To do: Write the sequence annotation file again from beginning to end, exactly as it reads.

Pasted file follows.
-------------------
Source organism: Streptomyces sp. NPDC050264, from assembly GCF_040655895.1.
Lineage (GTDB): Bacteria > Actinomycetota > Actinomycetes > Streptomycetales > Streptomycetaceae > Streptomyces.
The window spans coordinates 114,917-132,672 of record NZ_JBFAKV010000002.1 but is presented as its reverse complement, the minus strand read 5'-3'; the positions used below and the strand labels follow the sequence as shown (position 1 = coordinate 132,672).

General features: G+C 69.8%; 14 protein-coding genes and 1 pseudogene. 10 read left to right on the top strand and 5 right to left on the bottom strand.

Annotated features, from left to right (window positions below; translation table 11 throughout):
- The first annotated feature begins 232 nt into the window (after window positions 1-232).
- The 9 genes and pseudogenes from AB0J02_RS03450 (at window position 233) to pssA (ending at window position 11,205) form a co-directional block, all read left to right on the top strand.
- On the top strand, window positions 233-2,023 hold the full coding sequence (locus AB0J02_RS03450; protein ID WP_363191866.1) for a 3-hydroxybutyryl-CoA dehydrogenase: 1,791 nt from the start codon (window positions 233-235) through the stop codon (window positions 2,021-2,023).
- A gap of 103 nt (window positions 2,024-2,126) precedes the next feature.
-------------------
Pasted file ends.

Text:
Source organism: Streptomyces sp. NPDC050264, from assembly GCF_040655895.1.
Lineage (GTDB): Bacteria > Actinomycetota > Actinomycetes > Streptomycetales > Streptomycetaceae > Streptomyces.
The window spans coordinates 114,917-132,672 of record NZ_JBFAKV010000002.1 but is presented as its reverse complement, the minus strand read 5'-3'; the positions used below and the strand labels follow the sequence as shown (position 1 = coordinate 132,672).

General features: G+C 69.8%; 14 protein-coding genes and 1 pseudogene. 10 read left to right on the top strand and 5 right to left on the bottom strand.

Annotated features, from left to right (window positions below; translation table 11 throughout):
- The first annotated feature begins 232 nt into the window (after window positions 1-232).
- The 9 genes and pseudogenes from AB0J02_RS03450 (at window position 233) to pssA (ending at window position 11,205) form a co-directional block, all read left to right on the top strand.
- On the top strand, window positions 233-2,023 hold the full coding sequence (locus AB0J02_RS03450; protein ID WP_363191866.1) for a 3-hydroxybutyryl-CoA dehydrogenase: 1,791 nt from the start codon (window positions 233-235) through the stop codon (window positions 2,021-2,023).
- A gap of 103 nt (window positions 2,024-2,126) precedes the next feature.